Letting Agent Fees and Services

letting agent fees and services

Property investment is a popular way to make some extra money. In fact, there are nearly 2.7 million landlords currently in the UK. Are you considering becoming a landlord and letting properties for passive income and flexible hours? Before you do, it’s important to consider all the work and responsibility that comes along with it. 


From maintaining your rental property to performing repairs, inventory checks, and first finding and referencing a tenant, the process can be quite time-consuming. That’s where a letting agent comes into play. Letting agents offer different services and charge a range of fees to help you balance the weight and responsibility of being a landlord. But is paying letting agent fees worth it or will it cut too much into your profits?


Let’s take a look!

Letting Agent Services

Let’s start with the services letting agents offer. From full management to individual services, you can pick and choose how involved the letting agent is based on your needs and budget. 

Full Management

Full management letting agent services are the most comprehensive. This is the ideal choice for landlords who want little to no responsibility for their rental property. Landlords not only find and reference tenants but draft all necessary paperwork, perform inventory checks, repairs, and maintenance, and handle any legal disputes that may arise. If you want these types of services, plan to pay the highest letting agent fees.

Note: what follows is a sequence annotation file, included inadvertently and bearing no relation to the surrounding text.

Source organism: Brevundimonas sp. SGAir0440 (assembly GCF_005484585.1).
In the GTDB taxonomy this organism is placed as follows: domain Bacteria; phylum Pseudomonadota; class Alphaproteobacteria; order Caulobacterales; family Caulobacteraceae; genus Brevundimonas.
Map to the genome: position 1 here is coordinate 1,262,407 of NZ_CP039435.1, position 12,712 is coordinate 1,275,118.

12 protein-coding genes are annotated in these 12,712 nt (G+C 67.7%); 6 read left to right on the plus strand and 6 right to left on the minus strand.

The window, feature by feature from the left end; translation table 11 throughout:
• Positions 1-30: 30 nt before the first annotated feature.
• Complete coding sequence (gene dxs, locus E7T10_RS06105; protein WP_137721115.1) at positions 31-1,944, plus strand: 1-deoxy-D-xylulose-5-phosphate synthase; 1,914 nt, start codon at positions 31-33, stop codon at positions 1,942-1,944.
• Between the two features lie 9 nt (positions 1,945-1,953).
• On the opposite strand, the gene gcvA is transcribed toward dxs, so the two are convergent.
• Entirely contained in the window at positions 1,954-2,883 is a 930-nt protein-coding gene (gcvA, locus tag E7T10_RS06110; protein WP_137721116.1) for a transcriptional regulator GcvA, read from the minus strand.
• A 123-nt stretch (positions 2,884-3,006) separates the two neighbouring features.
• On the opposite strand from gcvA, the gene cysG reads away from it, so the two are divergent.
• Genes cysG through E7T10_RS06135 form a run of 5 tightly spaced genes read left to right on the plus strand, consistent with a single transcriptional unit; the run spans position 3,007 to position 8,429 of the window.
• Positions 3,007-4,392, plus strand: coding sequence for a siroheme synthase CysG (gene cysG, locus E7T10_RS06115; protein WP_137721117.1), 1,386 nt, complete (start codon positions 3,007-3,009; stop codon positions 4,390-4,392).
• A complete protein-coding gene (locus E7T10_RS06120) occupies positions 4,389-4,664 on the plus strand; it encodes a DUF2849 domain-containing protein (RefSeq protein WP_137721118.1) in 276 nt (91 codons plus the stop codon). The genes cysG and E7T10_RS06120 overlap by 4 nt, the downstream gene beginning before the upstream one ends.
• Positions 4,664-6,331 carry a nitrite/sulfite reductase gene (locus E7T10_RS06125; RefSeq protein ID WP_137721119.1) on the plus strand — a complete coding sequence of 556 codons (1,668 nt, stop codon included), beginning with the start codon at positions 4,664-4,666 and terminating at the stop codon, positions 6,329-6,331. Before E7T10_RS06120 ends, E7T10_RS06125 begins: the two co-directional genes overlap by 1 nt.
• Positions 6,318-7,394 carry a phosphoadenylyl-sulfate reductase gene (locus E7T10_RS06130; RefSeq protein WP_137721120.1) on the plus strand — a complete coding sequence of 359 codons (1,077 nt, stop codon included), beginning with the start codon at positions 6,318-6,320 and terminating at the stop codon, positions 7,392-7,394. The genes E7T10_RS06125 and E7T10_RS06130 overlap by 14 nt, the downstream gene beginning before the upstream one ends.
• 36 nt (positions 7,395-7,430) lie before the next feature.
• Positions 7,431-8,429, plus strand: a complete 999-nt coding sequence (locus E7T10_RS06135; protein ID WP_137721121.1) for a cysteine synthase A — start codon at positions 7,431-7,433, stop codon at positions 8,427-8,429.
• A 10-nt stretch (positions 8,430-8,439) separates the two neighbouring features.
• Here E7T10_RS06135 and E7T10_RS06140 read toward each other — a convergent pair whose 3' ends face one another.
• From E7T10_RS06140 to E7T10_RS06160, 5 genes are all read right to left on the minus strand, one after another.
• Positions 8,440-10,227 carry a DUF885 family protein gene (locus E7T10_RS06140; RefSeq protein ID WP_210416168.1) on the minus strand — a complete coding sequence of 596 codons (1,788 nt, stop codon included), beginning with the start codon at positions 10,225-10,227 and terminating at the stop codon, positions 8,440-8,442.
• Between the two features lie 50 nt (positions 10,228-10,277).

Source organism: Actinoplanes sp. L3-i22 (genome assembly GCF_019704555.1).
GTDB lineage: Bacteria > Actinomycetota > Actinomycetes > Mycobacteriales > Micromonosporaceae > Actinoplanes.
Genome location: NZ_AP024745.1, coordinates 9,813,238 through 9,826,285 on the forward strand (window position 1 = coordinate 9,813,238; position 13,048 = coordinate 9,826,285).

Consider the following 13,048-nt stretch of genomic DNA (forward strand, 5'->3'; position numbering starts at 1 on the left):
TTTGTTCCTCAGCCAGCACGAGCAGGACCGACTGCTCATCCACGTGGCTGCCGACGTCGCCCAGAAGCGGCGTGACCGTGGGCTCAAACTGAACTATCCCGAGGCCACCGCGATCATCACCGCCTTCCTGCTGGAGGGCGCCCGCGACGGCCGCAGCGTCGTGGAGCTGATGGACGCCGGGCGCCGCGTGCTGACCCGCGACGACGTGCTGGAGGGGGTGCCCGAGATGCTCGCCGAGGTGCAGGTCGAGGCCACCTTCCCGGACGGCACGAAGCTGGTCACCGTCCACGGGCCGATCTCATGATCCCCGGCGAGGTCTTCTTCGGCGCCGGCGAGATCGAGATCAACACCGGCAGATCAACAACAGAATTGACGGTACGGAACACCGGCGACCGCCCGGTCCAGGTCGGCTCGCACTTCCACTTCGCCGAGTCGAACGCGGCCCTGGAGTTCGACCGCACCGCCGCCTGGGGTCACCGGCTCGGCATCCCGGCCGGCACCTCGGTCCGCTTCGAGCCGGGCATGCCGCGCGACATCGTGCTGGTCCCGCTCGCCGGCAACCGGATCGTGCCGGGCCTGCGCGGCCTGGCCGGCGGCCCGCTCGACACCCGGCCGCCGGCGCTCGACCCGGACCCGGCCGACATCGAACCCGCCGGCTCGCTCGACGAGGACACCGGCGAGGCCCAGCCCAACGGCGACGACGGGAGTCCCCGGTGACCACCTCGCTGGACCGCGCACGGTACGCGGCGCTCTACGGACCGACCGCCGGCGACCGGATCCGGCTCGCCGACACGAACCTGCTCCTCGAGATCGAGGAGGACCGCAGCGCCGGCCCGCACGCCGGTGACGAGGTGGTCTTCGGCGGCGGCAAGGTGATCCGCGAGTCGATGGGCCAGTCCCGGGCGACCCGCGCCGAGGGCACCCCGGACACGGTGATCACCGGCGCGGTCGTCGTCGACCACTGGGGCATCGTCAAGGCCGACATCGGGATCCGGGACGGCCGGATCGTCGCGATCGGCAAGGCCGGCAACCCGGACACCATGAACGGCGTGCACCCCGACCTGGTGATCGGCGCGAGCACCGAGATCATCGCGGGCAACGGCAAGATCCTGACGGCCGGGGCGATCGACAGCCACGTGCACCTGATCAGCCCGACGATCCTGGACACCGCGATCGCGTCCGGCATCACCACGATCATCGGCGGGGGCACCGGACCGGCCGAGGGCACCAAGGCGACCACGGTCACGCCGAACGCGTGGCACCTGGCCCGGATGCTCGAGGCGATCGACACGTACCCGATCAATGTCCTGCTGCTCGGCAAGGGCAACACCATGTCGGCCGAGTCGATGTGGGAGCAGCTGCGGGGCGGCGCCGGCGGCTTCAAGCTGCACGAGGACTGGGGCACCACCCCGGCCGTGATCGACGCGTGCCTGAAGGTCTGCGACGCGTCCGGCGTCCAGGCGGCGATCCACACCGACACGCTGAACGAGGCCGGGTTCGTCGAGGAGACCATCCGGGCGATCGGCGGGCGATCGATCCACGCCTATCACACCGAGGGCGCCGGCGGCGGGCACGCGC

Finding and Referencing Tenants

This is one of the biggest complaints of landlords -- trying to find and reference reliable tenants. Many landlords have no problem playing letting agent fees for this service. Not only do agents have access to a large pool of potential renters and advertising methods, but they have experience with performing background checks. Letting agents also handle all inquiries, questions, and showings. 

Rent Collection and Guaranteed Rent

The only thing worse than an unreliable tenant is one who doesn’t pay their rent. That’s where rent collection and guaranteed rent comes into play. A letting agent will pursue any late payments, preserving your positive relationship with your tenant. Guaranteed rent means the letting agent pays you the monthly rent regardless of whether or not the tenant pays. In these situations, the agent often has its own agreement with the renters and acts as a middle-man.


Maintenance and Repairs

No one wants to get a call in the middle of the night that the heat or electricity on their rental property isn’t working. As the landlord, it’s your job to make these repairs immediately. Why not pay a letting agent to do this for you? Landlords are responsible for maintaining a safe environment at all times. This can be time-consuming and stressful. Most landlords consider letting agent fees for repairs and maintenance well worth it. 

Inspections and Certifications

Speaking of a safe property, landlords are also required, by the law, to perform certain inspections and provide certifications to the tenant. These include inspections on the plumbing, heating, gas, electric, smoke, CO2, heating, structural security, damp and leaks. Letting agents perform these checks and obtain all the necessary paperwork.